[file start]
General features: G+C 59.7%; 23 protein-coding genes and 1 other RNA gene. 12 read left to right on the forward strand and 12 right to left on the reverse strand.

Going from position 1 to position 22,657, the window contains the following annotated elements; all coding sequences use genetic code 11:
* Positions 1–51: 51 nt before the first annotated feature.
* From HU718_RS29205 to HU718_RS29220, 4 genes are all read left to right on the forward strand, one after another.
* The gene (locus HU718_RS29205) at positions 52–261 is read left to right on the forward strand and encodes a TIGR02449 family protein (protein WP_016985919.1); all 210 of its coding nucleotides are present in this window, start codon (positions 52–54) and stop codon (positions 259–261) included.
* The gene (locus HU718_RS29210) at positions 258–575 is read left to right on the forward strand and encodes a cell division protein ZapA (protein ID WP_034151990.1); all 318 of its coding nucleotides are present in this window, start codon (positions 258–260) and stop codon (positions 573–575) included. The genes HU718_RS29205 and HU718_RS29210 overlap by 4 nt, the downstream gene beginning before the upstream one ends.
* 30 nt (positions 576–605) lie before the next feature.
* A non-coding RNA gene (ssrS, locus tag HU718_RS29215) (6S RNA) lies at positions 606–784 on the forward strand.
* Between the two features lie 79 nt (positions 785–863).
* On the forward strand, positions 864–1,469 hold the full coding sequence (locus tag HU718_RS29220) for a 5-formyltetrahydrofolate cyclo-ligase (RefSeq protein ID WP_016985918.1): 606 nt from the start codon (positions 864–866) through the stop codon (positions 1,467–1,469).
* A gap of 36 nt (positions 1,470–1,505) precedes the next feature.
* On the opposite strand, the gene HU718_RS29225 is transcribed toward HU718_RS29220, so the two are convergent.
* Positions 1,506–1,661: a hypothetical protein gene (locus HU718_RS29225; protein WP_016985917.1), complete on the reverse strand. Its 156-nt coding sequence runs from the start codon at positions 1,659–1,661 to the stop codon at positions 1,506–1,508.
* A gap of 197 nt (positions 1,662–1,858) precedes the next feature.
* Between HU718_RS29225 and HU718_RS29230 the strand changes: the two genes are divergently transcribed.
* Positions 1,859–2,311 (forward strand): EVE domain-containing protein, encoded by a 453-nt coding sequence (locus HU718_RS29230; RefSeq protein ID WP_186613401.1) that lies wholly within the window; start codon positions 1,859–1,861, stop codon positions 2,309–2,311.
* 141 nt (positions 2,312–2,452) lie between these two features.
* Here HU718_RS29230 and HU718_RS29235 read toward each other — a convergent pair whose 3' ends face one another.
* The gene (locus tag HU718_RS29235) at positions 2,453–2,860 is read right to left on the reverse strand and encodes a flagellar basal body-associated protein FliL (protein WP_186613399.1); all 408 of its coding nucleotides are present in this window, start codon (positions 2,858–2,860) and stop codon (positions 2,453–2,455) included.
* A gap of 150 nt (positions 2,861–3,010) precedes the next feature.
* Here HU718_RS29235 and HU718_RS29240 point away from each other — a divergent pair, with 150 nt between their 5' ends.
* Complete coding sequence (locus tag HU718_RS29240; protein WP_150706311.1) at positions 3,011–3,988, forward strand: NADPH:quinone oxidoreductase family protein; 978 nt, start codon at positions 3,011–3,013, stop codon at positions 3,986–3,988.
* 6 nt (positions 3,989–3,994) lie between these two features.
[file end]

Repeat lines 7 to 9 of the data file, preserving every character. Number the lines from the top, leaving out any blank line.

* 30 nt (positions 576–605) lie before the next feature.
* A non-coding RNA gene (ssrS, locus tag HU718_RS29215) (6S RNA) lies at positions 606–784 on the forward strand.
* Between the two features lie 79 nt (positions 785–863).